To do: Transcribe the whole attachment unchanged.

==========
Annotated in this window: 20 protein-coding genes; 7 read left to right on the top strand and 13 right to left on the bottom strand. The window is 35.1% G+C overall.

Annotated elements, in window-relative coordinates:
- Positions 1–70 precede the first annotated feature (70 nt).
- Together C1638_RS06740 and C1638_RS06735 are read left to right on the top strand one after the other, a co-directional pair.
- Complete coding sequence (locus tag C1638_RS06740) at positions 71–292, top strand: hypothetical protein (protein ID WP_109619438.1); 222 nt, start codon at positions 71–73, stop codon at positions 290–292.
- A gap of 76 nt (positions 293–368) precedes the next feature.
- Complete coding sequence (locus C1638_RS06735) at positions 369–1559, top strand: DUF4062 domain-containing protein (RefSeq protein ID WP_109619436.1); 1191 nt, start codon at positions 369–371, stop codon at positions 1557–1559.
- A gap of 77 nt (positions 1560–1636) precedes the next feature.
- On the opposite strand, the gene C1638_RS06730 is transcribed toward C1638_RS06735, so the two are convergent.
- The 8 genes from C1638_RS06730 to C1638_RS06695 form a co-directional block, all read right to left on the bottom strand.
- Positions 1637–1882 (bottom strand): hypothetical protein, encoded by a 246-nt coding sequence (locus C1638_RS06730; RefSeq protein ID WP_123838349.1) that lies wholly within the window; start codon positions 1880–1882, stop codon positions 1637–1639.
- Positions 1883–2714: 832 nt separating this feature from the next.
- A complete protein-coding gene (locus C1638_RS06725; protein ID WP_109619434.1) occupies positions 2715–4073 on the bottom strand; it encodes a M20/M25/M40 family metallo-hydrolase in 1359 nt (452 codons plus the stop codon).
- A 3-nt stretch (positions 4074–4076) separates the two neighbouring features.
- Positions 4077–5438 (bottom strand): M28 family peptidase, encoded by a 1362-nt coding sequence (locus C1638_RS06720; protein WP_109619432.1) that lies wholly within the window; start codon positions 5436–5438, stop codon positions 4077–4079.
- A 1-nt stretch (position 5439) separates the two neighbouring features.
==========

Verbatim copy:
Annotated in this window: 20 protein-coding genes; 7 read left to right on the top strand and 13 right to left on the bottom strand. The window is 35.1% G+C overall.

Annotated elements, in window-relative coordinates:
- Positions 1–70 precede the first annotated feature (70 nt).
- Together C1638_RS06740 and C1638_RS06735 are read left to right on the top strand one after the other, a co-directional pair.
- Complete coding sequence (locus tag C1638_RS06740) at positions 71–292, top strand: hypothetical protein (protein ID WP_109619438.1); 222 nt, start codon at positions 71–73, stop codon at positions 290–292.
- A gap of 76 nt (positions 293–368) precedes the next feature.
- Complete coding sequence (locus C1638_RS06735) at positions 369–1559, top strand: DUF4062 domain-containing protein (RefSeq protein ID WP_109619436.1); 1191 nt, start codon at positions 369–371, stop codon at positions 1557–1559.
- A gap of 77 nt (positions 1560–1636) precedes the next feature.
- On the opposite strand, the gene C1638_RS06730 is transcribed toward C1638_RS06735, so the two are convergent.
- The 8 genes from C1638_RS06730 to C1638_RS06695 form a co-directional block, all read right to left on the bottom strand.
- Positions 1637–1882 (bottom strand): hypothetical protein, encoded by a 246-nt coding sequence (locus C1638_RS06730; RefSeq protein ID WP_123838349.1) that lies wholly within the window; start codon positions 1880–1882, stop codon positions 1637–1639.
- Positions 1883–2714: 832 nt separating this feature from the next.
- A complete protein-coding gene (locus C1638_RS06725; protein ID WP_109619434.1) occupies positions 2715–4073 on the bottom strand; it encodes a M20/M25/M40 family metallo-hydrolase in 1359 nt (452 codons plus the stop codon).
- A 3-nt stretch (positions 4074–4076) separates the two neighbouring features.
- Positions 4077–5438 (bottom strand): M28 family peptidase, encoded by a 1362-nt coding sequence (locus C1638_RS06720; protein WP_109619432.1) that lies wholly within the window; start codon positions 5436–5438, stop codon positions 4077–4079.
- A 1-nt stretch (position 5439) separates the two neighbouring features.